A man arrived in heaven and was ready to be assigned to his permanent home. At the check-in desk he told the clerk that he didn’t understand why he was here in the first place. So, the clerk called for St. Peter. “How can I help you,” St. Peter said. The man told St. Peter that he was a very religious man and was caught in a flood. The rains were coming down harder and he repeatedly called to God for help but help never came. He saw on the weather channel that the flood waters would continue to rise and local residents should take precautions. He said, “God help me.” He decided to weather the storm and when the waters began to rise he went to the second floor of his house. Two men in boat came by and they asked if he needed help. But, the man said, “the Lord will help me,” and they went their way. The waters continued to rise and he climbed on the roof. A few minutes later a helicopter came by and they asked if he wanted a lift. He again said, “the Lord will help me.” So, the helicopter left. “I don’t understand,” he said to St. Peter angrily. “Why didn’t God help me?” St. Peter replied, “Who do you think sent you the message, the boat and the helicopter?” And the countenance of the man fell.
In our story today, we have a cry for help. The Israelites were in captivity and they called upon the Lord for help. “The Egyptians treated them harshly and afflicted them, and lay upon them hard bondage. Then they cried to the Lord for help and the Lord heard their voice.” The Lord responded by bringing them out of bondage “with a mighty hand and an outstretched arm.” God provided the Israelites with leadership through Moses. He wasn’t a helicopter pilot but he was a leader, divinely appointed, to lead them to the Promised Land.
When we are in peril, we tend to say, “Why is this happening?” Or, we say, “Where is God when we need God?” And I am sure that after the storm damage in Florida and California this past week you are asking whether or not God even cares.
A SUBSCRIBER SAYS: “Dear Dick, I just wanted to tell you how much I appreciated the exegesis and the sermon for today. I even used part of your sermon. What I wanted to pass on was the reaction from the congregation. Many people said that thinking of actions instead of feelings made things much clearer for them. I told them about agape and hina… Anyway, I always enjoy your exegesis. Usually won’t read your sermons until I am well on my way with my own. This time I did and it was a real help.”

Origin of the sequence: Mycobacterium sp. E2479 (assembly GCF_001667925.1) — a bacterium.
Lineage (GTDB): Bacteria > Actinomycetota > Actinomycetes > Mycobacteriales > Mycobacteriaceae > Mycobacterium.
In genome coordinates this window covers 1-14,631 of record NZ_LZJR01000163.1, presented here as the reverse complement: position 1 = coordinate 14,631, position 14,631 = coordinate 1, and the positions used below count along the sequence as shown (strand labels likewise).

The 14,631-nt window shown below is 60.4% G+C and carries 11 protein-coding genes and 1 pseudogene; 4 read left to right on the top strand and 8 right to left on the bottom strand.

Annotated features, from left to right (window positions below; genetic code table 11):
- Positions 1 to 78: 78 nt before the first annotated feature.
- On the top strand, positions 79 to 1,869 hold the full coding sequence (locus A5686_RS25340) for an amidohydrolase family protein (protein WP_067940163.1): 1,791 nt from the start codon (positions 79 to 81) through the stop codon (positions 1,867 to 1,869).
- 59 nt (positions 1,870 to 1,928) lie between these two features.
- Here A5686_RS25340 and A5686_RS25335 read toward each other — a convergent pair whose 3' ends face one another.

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The plight of the Israelites was as bad as it gets, far worse than rising flood waters. They had no freedom, no power, and no resources. They had no hope. There only hope was in God. These were people of faith who recognized that their only escape would be at the mercy of God.
How willing are we to cry out to God when we need help? Most of the time our pride gets in the way and we believe we can solve our problems ourselves. Our stubbornness and our inability to reach out to others prevent us from even asking for help from an outside source. Neither Russia nor the United States could negotiate with Iraq. The two most powerful governments in the world could not come up with a solution. It took a UN representative from a much smaller country to make an agreement.
I remember the time I was considering a career in the ministry. I was in the business world and knew little about the process of ordination. I struggled for several months and wasn’t getting anywhere. I finally made an appointment with a church official whose immediate response was, “Why didn’t you come to me months ago?” He helped me secure a student pastorate and I was on my way. I had not asked the right person for help. I was using my own knowledge and resources which was limited and naïve.